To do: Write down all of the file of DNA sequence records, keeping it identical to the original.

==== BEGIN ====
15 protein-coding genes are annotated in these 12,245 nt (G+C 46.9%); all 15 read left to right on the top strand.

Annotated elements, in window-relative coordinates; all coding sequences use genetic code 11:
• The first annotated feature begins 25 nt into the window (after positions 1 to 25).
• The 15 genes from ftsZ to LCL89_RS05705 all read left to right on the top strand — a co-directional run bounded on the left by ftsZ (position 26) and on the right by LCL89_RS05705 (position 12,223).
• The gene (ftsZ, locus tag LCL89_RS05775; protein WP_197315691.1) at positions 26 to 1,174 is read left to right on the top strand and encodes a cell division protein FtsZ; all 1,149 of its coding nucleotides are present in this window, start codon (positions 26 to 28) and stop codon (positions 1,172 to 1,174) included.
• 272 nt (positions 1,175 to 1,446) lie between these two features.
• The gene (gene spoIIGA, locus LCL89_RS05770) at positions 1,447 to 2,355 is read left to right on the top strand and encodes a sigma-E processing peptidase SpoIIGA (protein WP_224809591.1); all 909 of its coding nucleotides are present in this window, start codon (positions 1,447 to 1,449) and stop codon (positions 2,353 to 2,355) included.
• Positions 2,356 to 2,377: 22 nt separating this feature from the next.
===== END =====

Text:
15 protein-coding genes are annotated in these 12,245 nt (G+C 46.9%); all 15 read left to right on the top strand.

Annotated elements, in window-relative coordinates; all coding sequences use genetic code 11:
• The first annotated feature begins 25 nt into the window (after positions 1 to 25).
• The 15 genes from ftsZ to LCL89_RS05705 all read left to right on the top strand — a co-directional run bounded on the left by ftsZ (position 26) and on the right by LCL89_RS05705 (position 12,223).
• The gene (ftsZ, locus tag LCL89_RS05775; protein WP_197315691.1) at positions 26 to 1,174 is read left to right on the top strand and encodes a cell division protein FtsZ; all 1,149 of its coding nucleotides are present in this window, start codon (positions 26 to 28) and stop codon (positions 1,172 to 1,174) included.
• 272 nt (positions 1,175 to 1,446) lie between these two features.
• The gene (gene spoIIGA, locus LCL89_RS05770) at positions 1,447 to 2,355 is read left to right on the top strand and encodes a sigma-E processing peptidase SpoIIGA (protein WP_224809591.1); all 909 of its coding nucleotides are present in this window, start codon (positions 1,447 to 1,449) and stop codon (positions 2,353 to 2,355) included.
• Positions 2,356 to 2,377: 22 nt separating this feature from the next.